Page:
The second Scherzando, the second subject plays underneath, but even through the panic, it seems the upper woodwinds have things more under control. The sound is more subdued, sinister, whispering, as the second subject fails to engage. As though the subject is about to be betrayed.

I could turn myself in. The Foundation certainly wouldn't expect that. I might be able to convince them I have valuable information. Make them take me to Alagadda, then perform my duties there.

The scherzando fades out of existence, not with a bang but a whimper.

That idea is easily the dumbest I've had so far. Supposing they believed me, they wouldn't let me go to Alagadda. Supposing they did, there would be no chance to escape their watch.

Do you know how to get to Alagadda?

For no one else on Earth knows the way

The two subjects combine, somewhat messily. I'm unconvinced they're trying to combine cleanly. I wish I could write something this good.

I've always loved music, I've just never been good at it. That is to say I've always been perfectly fine at it, just never exceptional. But I watched people for whom music meant less easily surpass me, when it seemed like my life. So I changed tactics.

At the Foundation, I learned more about the world that had fascinated me. But my love for music never wavered. It was only after years at the Foundation that I discovered Sul Golgota and understood that my entire life had been leading up to this, that I had a part to play, and that I would be united with the music that had meant so much to me someday.

I have combed every book, I have searched every map

But no one has a path that can be found

The first movement theme awakens me from my reminiscing, and I realize something for the first time. The thieves got to be front and center at the event that changed world history, true. But they were crucified along with Jesus of Nazareth. And they weren't so lucky as to be resurrected. The Penitent Thief was never even mentioned until the Gospel of Luke; the earlier Gospel of Mark state both thieves mocked Jesus.

They were merely thieves. What could they have possibly stolen that was equivalent to their lives? They were thieves, not arsonists, not abusers, not murderers. Simple thieves. And they died for their crimes. They publicly suffered and then died.

Simple sins have intense consequences.

If the saint knows I’m late then that would only end in flames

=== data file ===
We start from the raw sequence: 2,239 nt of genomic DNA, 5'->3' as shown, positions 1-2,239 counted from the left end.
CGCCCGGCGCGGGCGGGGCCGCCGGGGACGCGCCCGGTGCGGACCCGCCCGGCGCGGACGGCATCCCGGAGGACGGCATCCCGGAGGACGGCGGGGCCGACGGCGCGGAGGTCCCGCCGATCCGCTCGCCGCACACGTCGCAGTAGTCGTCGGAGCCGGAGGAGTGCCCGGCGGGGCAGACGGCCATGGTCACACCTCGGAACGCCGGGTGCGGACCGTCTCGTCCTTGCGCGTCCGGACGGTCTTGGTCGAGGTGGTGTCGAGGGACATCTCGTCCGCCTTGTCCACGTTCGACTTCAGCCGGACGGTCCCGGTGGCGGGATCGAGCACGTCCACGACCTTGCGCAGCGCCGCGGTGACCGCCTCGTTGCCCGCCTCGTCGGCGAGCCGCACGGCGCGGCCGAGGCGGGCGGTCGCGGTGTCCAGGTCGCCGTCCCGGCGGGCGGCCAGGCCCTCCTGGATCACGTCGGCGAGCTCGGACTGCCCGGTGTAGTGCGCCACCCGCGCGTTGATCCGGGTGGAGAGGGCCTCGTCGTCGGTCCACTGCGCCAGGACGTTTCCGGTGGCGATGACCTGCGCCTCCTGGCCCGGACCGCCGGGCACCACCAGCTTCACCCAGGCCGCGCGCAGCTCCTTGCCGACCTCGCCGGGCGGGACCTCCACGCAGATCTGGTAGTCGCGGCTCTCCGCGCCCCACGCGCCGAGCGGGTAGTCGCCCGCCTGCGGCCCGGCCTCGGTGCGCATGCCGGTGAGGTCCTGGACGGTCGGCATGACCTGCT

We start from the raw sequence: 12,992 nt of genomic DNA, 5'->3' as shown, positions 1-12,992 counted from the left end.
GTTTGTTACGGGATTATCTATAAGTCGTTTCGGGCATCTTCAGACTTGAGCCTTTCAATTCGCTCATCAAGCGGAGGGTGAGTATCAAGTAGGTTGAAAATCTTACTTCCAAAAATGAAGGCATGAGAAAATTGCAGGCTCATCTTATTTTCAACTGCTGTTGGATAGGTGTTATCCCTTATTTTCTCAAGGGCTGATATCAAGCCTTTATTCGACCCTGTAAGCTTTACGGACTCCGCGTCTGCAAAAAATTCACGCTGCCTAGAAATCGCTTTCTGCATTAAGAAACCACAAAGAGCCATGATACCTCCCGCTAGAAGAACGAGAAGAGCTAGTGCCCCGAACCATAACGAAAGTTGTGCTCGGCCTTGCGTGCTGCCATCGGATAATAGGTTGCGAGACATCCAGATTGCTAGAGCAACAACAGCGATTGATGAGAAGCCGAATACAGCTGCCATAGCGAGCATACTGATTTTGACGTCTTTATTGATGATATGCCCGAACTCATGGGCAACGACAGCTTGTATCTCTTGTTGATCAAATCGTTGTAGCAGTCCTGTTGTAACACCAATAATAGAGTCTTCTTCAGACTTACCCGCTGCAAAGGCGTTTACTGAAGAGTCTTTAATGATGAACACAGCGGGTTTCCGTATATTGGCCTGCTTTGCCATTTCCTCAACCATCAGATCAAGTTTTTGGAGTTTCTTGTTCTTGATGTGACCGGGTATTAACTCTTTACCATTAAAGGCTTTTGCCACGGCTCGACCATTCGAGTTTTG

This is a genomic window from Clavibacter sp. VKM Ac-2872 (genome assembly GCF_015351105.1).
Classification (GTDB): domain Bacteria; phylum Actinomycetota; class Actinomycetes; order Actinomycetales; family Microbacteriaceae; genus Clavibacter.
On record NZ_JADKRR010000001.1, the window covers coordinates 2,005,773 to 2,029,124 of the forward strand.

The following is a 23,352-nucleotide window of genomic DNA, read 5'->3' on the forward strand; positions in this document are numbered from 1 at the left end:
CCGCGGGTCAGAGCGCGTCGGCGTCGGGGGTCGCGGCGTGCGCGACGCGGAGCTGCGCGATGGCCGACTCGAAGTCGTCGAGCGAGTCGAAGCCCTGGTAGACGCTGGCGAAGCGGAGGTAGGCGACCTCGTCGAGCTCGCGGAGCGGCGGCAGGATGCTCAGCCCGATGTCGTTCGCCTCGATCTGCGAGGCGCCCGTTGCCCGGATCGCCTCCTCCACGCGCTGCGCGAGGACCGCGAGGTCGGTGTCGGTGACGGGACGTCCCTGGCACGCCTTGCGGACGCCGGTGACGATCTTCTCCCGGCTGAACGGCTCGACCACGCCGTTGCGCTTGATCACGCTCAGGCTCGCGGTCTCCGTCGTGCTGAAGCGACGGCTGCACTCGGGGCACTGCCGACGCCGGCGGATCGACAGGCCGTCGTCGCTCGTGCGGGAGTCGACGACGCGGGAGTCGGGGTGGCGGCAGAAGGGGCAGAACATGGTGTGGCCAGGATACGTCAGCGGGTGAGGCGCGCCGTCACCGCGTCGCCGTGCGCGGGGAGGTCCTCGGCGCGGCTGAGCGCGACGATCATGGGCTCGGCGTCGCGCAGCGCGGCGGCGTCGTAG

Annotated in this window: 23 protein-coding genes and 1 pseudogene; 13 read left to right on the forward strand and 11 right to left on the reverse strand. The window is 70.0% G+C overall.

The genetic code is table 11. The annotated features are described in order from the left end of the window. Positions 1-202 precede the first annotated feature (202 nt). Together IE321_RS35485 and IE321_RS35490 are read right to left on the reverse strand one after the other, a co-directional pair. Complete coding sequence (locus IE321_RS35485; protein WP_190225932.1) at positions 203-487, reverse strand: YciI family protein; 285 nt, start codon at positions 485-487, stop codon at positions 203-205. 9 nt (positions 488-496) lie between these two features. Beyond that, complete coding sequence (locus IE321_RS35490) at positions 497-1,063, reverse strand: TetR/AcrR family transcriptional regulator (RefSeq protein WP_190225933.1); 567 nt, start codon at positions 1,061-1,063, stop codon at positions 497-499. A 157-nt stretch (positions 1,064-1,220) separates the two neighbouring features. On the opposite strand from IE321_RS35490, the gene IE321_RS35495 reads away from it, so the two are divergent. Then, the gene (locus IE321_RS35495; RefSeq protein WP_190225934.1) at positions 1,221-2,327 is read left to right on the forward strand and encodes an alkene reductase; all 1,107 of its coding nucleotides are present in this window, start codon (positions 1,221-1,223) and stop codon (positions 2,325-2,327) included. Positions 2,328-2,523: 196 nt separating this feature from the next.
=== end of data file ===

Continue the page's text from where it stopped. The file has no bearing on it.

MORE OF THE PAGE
As Alagadda burns to the ground

It's over. The symphony is over and I'm still no closer to an answer. Only one thing makes sense.

I am in way over my head.

If we play what was heard on Mount Golgotha

Maybe they’d finally find some peace

I'm on the verge of an idea, I can feel it poking from the back of my mind, but I don't understand it. Something about the third movement of Symphony in B-Flat. But what? The subjects? The scherzandos? The Fugual nature of the piece? Or the recombination?

No, it's something about the theme, the one from the first movement.

The way something familiar comes back right when you least expect it.

And with that, I'm hit with a sudden wave of clarity. I can't turn myself in, but perhaps there is somebody left there that I can trust.

Perhaps there is one Savage Beast I could soothe yet.

Until then, how to get to Alagadda?

It never seemed so far out of reach

The words come flying from my fingers, quick and precise like the first subject, but the thoughts themselves are like the second subject: circular, wishy-washy, vague. Nonsensical.

In the end, there is only one thing, one thought that matters.

The point is, I'm in over my head, and I need your help, old friend.
H, can you show me the way to Alagadda?

I anxiously await the response, counting the minutes. One. Two. Five. Ten. Twenty. Too many. I can scarcely breathe.

Until I see the response.

I have a Way in.

And in Alagadda, I shall find the scores.

Whatever happens now is all up to me. An impenitent thief. One way or another, this music will be heard.

And one way or another, I will play a part.

‘Til the music that was lost is released